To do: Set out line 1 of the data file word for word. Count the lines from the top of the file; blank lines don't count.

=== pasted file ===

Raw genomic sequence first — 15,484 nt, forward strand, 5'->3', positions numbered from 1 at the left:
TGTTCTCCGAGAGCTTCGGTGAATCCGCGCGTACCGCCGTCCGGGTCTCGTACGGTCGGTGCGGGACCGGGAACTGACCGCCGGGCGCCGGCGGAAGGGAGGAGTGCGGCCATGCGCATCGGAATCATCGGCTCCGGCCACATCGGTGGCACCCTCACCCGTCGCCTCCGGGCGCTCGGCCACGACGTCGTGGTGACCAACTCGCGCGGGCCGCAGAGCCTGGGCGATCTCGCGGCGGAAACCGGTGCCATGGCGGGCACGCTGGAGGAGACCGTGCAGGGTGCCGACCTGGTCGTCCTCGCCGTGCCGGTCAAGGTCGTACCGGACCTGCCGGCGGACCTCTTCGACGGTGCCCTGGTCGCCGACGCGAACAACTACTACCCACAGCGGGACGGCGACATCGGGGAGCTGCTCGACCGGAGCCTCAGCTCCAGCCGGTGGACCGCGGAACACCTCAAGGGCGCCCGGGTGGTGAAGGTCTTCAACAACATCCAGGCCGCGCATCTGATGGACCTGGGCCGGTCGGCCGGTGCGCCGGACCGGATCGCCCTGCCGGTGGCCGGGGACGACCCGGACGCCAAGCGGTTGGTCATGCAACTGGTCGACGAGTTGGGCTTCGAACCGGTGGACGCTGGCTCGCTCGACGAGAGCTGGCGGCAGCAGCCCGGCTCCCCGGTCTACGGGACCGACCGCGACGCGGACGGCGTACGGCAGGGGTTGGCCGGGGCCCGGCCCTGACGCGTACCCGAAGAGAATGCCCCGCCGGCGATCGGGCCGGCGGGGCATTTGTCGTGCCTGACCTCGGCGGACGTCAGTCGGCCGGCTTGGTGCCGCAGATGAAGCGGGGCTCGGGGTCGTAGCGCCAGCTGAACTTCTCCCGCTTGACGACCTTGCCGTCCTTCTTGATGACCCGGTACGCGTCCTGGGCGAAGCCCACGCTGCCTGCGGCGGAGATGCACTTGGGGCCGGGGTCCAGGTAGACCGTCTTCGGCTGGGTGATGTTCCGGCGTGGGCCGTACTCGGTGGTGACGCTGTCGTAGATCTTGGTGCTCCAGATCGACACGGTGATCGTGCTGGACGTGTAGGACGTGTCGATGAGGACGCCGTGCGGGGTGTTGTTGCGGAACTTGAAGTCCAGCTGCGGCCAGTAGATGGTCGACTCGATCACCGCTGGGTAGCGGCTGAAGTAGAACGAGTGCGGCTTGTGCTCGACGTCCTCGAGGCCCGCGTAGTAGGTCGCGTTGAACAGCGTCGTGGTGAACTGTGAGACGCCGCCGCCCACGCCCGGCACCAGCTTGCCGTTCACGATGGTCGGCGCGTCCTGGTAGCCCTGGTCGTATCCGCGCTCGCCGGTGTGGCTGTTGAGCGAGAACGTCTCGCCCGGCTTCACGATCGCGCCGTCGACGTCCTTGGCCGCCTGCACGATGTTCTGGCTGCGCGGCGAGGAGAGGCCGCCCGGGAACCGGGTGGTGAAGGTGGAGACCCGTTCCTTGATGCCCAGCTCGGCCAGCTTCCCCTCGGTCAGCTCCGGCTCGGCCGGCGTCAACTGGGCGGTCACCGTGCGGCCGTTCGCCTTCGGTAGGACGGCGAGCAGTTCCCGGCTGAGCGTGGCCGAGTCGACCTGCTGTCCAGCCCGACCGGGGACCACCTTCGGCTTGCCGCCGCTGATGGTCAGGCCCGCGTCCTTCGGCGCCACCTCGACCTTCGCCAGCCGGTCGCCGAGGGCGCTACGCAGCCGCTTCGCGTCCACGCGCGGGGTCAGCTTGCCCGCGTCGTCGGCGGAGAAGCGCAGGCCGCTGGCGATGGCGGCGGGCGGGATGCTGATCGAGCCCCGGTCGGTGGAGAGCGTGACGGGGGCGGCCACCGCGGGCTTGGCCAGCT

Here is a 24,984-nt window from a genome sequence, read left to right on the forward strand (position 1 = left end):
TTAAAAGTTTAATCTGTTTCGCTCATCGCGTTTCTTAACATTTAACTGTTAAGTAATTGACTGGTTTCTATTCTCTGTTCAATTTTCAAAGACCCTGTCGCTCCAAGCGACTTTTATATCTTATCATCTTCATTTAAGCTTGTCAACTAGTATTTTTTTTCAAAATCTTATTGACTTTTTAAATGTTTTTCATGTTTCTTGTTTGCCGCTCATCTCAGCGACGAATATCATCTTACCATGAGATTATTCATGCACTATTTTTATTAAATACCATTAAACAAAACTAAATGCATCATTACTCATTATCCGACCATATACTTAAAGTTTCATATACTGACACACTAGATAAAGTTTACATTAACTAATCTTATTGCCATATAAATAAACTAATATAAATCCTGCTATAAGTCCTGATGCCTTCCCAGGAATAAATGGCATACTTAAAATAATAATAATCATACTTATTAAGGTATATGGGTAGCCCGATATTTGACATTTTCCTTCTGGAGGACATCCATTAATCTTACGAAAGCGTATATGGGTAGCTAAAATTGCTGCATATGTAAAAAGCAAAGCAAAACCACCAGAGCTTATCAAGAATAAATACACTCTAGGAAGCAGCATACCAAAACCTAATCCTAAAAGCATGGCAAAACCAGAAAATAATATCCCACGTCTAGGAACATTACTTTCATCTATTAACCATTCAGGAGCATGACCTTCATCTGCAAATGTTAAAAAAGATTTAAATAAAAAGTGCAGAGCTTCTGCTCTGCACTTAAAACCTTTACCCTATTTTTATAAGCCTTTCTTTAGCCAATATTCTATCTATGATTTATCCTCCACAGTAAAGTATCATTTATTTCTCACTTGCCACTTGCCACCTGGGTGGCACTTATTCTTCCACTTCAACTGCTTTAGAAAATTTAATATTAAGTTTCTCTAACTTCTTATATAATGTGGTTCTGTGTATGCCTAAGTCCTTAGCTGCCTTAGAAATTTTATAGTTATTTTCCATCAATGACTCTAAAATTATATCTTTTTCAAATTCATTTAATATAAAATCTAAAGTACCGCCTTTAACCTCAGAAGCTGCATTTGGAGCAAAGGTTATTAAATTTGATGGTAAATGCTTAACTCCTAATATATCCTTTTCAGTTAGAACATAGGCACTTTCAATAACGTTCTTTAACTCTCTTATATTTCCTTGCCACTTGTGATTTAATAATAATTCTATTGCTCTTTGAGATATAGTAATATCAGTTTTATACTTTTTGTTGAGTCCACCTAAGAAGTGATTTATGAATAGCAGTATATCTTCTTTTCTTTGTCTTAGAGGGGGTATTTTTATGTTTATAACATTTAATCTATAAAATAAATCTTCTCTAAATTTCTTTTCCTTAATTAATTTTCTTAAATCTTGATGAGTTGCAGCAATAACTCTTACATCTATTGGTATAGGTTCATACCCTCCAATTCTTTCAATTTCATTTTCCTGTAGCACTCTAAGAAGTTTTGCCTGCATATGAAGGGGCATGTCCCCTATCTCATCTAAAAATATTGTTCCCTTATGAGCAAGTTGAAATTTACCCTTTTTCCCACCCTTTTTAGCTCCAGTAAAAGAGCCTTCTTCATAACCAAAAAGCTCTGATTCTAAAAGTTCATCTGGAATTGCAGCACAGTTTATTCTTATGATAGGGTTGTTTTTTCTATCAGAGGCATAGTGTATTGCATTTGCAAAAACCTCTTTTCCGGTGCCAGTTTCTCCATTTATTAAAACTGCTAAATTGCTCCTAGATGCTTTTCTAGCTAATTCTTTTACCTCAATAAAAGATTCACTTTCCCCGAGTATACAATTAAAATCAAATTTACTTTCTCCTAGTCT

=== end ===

Raw genomic sequence first — 15,484 nt, forward strand, 5'->3', positions numbered from 1 at the left: